Criminology : The World Of Deep Division And Social Unrest Within Europe

1479 Words May 5th, 2016 null Page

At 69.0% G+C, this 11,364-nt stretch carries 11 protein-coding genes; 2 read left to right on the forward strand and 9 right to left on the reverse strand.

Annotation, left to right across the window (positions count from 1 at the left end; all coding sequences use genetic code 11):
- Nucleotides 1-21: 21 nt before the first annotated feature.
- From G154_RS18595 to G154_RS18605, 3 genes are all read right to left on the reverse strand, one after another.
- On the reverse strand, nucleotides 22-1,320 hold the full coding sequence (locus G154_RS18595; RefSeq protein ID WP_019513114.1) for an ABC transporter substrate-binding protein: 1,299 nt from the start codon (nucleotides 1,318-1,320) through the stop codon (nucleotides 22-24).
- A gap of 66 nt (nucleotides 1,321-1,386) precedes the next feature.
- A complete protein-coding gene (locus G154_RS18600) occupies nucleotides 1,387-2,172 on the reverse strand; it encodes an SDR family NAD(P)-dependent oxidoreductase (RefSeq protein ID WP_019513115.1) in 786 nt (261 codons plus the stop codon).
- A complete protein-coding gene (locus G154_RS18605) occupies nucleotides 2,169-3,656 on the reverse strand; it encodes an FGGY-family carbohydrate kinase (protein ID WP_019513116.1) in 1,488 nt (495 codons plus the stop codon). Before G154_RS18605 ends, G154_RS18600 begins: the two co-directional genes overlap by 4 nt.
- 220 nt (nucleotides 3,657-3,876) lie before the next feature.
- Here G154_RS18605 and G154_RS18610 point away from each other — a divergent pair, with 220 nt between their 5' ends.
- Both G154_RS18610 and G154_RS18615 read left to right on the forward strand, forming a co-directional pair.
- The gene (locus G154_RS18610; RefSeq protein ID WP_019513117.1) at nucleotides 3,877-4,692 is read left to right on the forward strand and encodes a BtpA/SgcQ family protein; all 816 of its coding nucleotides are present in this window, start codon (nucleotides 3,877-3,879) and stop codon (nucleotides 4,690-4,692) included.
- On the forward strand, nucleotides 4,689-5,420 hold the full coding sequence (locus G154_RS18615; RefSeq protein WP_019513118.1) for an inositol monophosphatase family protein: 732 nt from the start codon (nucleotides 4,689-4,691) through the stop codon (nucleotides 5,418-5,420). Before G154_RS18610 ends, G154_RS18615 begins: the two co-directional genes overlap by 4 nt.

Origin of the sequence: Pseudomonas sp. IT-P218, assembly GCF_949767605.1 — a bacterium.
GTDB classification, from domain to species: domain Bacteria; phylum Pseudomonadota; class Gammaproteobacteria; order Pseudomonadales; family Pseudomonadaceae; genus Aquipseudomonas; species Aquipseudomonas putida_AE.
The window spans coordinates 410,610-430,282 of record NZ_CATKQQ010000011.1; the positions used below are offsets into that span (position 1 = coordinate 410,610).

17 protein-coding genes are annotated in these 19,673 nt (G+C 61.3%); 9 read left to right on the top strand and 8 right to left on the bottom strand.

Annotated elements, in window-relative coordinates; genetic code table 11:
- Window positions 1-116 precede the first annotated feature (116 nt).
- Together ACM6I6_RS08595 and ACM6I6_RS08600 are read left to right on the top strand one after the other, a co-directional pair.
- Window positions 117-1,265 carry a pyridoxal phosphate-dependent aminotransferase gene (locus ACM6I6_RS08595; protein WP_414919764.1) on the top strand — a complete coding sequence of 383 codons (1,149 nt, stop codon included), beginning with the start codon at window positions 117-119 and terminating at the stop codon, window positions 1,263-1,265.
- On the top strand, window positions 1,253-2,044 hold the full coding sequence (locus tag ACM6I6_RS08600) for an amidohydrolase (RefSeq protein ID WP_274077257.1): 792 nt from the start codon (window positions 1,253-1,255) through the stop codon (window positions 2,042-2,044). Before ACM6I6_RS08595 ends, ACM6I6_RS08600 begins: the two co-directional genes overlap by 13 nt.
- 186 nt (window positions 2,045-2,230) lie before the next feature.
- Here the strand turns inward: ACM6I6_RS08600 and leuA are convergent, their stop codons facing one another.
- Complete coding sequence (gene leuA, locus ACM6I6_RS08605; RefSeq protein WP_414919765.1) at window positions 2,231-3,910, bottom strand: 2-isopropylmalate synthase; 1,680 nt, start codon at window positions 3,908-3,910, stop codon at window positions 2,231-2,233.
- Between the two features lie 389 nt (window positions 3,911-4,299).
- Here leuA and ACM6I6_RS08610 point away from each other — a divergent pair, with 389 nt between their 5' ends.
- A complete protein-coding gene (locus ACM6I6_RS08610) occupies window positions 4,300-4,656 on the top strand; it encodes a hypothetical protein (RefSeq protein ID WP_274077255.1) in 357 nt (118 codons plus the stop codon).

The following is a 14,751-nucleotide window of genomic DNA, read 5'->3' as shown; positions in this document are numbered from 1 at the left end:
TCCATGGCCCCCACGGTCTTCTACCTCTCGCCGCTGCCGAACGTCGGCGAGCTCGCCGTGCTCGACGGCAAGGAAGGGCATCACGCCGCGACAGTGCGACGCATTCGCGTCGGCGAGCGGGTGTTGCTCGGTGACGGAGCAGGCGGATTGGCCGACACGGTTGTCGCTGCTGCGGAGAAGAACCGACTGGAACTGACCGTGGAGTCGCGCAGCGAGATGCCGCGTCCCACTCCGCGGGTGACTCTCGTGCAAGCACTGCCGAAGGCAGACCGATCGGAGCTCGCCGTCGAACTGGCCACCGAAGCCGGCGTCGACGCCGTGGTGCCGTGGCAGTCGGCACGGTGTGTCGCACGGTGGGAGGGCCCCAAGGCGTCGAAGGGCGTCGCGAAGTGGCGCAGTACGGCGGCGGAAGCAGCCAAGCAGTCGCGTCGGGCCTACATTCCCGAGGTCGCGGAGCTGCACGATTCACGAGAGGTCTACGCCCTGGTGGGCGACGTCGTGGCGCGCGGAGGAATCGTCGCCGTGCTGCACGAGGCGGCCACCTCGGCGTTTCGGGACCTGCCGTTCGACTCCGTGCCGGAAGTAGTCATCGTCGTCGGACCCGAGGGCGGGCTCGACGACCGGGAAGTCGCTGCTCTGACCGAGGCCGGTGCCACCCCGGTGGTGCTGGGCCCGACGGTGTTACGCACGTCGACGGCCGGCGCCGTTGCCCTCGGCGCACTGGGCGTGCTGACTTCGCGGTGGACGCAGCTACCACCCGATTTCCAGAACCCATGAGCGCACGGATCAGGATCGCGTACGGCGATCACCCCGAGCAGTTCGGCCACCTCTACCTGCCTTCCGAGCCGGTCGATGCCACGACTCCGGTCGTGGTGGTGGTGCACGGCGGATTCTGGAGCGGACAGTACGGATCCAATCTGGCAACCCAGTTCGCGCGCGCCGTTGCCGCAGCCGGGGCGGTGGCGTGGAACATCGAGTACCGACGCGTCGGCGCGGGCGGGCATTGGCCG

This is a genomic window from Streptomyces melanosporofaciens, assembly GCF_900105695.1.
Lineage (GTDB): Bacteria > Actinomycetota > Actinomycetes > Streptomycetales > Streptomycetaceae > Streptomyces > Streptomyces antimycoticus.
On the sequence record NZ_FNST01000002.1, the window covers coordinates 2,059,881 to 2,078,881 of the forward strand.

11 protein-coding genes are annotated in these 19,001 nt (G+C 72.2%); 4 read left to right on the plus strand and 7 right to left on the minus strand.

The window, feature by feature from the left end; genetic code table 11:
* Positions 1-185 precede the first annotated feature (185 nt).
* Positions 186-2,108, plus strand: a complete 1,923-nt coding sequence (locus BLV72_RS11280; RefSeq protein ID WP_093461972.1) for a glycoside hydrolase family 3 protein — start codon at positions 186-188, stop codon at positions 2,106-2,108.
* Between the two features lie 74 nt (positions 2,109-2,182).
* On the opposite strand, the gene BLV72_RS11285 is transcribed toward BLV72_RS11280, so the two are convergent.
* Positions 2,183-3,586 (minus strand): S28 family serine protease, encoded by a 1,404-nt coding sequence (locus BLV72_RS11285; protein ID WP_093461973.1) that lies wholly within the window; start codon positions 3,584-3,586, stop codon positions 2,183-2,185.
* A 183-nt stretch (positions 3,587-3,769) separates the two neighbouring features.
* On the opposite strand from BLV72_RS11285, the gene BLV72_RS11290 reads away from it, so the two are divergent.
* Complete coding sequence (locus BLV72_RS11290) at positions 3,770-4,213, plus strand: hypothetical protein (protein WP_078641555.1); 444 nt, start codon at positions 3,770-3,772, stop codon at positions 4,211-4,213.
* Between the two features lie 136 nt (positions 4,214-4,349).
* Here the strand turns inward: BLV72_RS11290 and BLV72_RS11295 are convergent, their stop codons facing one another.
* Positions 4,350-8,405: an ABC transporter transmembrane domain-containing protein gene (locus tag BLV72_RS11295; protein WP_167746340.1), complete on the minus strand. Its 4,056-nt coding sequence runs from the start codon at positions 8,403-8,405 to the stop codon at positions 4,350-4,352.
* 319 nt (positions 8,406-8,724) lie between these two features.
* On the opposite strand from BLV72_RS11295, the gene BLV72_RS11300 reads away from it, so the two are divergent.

Criminology in its Classical sense was construed in a time of deep division and social unrest within Europe. The monarchies had been both corrupt and incompetent causing the masses, whom had been subjected to centuries of brutal authoritarianism, to rise up in revolution. Ideas of Liberty, Equality and Fraternity gained popularity, prompting the complete overhaul of the legal system based on the concepts of Jeremy Bentham (Burns & Hart eds. 1996) and Cesare Beccaria (Thomas ed. 2009). Together they established the principles that would encapsulate Classical Criminology and shape the criminal system as it is known today. In this climate, the concept of a ‘social contract’ was surmised by Jean-Jacques Rousseau (Gourevitch ed. 1997) in which individuals come to a consensus with the state to give up certain rights and in return the state will guarantee the protection of rights and the security of their property through the regulation of human behaviour by punishing those whom transgress this contract. In its ability to explain both street and violent crimes, Classical Criminology is able to give a clear yet simple description of the majority of motives and purpose. However, it is not able to fully detail the vast nuances and differences in the various mindsets and circumstances surrounding the crime. Street and violent crimes will be explained through case studies, providing an in-depth analysis of Classical theory’s capacity to interpret each form of criminal activity, followed…

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